2)Nonlinear Exploration


    4)Characters (I choose to count this separate because there are RPGs where I've hated the story but still enjoyed the characters)

    Right now I'm loving Dark Souls for its core combat and equipment-based gameplay, and that's almost all the reason I need. On the flipside, I know people hated Dragon Age II and to an extent the Mass Effect games because of dumbed-down gameplay, but I still really enjoyed their characters and parts of their stories enough to really enjoy those games overall.

    If I do get into Skyrim, it'll probably be for great exploration above all else. Conversely, The Witcher 2 had completely unbalanced combat when it first launched, and it is quite linear compared to most RPGs, but the main thing that sold the game was how well CDProjekt portrayed the narrative and atmosphere of Andreji Sapkowski's world.

    Maybe I'm just weird like that when it comes to RPGs. Maybe a lot of people should step back and ask themselves why they even like each of these games.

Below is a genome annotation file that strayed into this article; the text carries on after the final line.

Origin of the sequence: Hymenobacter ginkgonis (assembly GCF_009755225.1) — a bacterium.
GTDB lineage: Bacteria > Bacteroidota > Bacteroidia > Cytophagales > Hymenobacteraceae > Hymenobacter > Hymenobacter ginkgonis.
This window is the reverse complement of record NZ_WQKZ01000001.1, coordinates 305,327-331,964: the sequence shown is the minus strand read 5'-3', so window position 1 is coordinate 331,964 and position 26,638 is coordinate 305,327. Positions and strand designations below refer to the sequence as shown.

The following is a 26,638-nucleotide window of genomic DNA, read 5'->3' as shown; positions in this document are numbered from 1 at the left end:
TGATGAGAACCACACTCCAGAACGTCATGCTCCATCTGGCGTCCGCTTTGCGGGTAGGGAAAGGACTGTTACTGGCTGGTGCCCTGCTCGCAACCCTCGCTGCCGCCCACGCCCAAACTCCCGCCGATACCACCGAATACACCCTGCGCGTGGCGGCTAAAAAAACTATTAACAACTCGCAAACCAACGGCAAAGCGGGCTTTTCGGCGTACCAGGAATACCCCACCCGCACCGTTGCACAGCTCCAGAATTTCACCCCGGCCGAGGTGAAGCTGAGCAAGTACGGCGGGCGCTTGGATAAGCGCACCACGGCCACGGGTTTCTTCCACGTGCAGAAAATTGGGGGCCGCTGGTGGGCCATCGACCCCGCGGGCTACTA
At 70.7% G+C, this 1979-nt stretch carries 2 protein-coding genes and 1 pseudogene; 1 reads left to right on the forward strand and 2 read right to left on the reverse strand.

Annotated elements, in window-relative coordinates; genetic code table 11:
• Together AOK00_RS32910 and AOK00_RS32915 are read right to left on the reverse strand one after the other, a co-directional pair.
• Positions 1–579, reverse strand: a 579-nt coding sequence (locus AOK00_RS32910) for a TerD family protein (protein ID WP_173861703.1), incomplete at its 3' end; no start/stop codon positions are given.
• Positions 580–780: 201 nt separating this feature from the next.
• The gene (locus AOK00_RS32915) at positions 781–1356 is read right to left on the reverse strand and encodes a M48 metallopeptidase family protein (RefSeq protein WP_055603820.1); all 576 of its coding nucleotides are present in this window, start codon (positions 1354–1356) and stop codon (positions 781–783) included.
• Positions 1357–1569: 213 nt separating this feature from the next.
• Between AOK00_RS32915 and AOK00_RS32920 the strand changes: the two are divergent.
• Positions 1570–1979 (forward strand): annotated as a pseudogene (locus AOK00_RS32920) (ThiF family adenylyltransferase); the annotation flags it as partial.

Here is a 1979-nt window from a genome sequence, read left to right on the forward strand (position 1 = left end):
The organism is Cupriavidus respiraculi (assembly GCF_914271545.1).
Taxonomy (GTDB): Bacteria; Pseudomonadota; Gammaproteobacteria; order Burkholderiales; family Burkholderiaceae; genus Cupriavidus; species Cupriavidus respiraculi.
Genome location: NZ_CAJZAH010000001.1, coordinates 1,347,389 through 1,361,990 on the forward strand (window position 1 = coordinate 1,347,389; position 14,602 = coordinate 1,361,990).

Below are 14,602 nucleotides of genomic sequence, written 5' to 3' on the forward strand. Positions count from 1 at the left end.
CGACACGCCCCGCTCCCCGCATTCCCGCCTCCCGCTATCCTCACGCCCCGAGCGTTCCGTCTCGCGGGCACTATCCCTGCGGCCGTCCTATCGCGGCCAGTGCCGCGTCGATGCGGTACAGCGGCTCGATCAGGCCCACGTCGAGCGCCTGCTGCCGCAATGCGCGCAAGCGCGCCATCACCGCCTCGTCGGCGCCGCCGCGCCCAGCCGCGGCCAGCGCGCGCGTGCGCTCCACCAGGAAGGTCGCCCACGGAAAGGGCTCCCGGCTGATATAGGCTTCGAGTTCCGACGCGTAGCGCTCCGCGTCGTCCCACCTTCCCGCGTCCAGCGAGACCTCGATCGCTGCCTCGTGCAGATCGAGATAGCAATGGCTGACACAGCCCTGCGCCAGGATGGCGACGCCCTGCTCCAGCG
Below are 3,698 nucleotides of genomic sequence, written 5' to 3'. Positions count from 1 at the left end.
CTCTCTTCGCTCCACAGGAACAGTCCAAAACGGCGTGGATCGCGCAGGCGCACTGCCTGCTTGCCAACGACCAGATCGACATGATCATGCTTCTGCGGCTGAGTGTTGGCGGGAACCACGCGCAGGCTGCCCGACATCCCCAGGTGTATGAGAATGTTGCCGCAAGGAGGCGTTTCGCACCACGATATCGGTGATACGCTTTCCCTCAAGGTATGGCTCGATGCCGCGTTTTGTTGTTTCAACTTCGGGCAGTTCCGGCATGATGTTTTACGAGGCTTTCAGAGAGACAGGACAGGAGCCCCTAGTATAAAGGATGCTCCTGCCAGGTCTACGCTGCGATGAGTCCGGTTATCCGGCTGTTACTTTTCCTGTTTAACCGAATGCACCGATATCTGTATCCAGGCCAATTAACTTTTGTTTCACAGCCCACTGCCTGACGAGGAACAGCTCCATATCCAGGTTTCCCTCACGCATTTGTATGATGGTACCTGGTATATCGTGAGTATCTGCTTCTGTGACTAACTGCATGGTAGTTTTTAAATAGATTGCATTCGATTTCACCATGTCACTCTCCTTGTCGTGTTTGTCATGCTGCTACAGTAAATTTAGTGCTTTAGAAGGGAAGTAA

• Billy's message to game developers "HOW DARE you make a game outside of my comfort zone!!! if your game doesn't have instant gratification it FAILS"

    I'm now thinking about signing up for HBOGO so I can stream more episodes of The Wire.I don't really watch to much cable TV anymore myself video streaming from netflix and other services can fill my fix.

    Somehow the discussion of Skyward Sword made me more interested in it than before despite the complaints about standing up. Nintendo should make Mario Kart 7 spin-offs like a shooter starring dry bones or a prequel starring Jumpman on a lawnmower and they can even make a CG movie with product placement.